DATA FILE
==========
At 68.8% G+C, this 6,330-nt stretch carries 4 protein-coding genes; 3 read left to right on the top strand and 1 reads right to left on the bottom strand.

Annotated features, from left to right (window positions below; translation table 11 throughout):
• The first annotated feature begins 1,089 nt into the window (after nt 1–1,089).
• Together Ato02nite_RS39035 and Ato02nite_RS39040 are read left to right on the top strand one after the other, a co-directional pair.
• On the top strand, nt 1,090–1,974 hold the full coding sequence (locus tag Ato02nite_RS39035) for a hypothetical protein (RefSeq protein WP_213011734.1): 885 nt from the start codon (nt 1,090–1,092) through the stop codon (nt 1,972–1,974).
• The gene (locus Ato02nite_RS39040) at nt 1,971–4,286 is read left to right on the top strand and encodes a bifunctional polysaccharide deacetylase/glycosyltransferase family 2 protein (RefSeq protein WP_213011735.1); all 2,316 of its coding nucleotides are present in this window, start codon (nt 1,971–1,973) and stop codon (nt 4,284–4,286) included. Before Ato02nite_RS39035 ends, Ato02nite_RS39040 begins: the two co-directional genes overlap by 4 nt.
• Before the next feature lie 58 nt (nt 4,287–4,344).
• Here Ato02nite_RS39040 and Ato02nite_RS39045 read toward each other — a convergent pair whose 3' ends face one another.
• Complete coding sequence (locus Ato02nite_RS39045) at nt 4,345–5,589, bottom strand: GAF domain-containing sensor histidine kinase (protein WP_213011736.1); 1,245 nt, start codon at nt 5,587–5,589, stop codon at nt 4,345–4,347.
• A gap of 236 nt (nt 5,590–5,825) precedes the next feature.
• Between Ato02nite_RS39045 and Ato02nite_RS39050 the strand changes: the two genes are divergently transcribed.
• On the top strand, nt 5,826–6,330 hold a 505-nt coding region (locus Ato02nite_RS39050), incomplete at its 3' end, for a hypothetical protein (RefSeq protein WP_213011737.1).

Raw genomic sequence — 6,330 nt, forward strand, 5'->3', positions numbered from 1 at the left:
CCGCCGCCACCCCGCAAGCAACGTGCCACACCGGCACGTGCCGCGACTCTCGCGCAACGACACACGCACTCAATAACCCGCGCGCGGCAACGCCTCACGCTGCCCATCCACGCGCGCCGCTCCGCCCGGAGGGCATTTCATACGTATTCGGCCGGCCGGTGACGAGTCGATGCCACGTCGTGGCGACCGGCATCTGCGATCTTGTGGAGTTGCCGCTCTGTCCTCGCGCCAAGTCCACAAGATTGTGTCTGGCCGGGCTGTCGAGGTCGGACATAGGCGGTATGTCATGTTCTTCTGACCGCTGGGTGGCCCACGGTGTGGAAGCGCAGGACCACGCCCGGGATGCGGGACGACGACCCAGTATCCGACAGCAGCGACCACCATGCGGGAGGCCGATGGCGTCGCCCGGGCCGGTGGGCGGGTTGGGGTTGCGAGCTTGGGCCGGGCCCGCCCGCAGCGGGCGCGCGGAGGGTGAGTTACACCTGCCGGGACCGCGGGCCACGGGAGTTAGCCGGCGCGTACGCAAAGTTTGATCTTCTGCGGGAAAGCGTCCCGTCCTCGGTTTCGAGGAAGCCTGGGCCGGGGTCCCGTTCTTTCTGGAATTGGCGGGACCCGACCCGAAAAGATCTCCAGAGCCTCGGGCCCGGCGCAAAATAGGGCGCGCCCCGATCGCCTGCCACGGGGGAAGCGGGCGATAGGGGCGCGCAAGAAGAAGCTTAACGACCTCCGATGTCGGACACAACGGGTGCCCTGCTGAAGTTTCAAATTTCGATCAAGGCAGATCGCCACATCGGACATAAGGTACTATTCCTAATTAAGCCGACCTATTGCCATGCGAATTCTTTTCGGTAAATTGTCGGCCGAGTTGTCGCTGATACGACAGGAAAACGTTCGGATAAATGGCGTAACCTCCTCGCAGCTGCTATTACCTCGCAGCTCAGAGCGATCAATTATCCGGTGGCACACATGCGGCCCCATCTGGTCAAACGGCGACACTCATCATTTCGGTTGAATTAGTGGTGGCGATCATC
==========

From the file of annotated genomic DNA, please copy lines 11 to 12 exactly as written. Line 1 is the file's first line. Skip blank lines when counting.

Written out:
• Between Ato02nite_RS39045 and Ato02nite_RS39050 the strand changes: the two genes are divergently transcribed.
• On the top strand, nt 5,826–6,330 hold a 505-nt coding region (locus Ato02nite_RS39050), incomplete at its 3' end, for a hypothetical protein (RefSeq protein WP_213011737.1).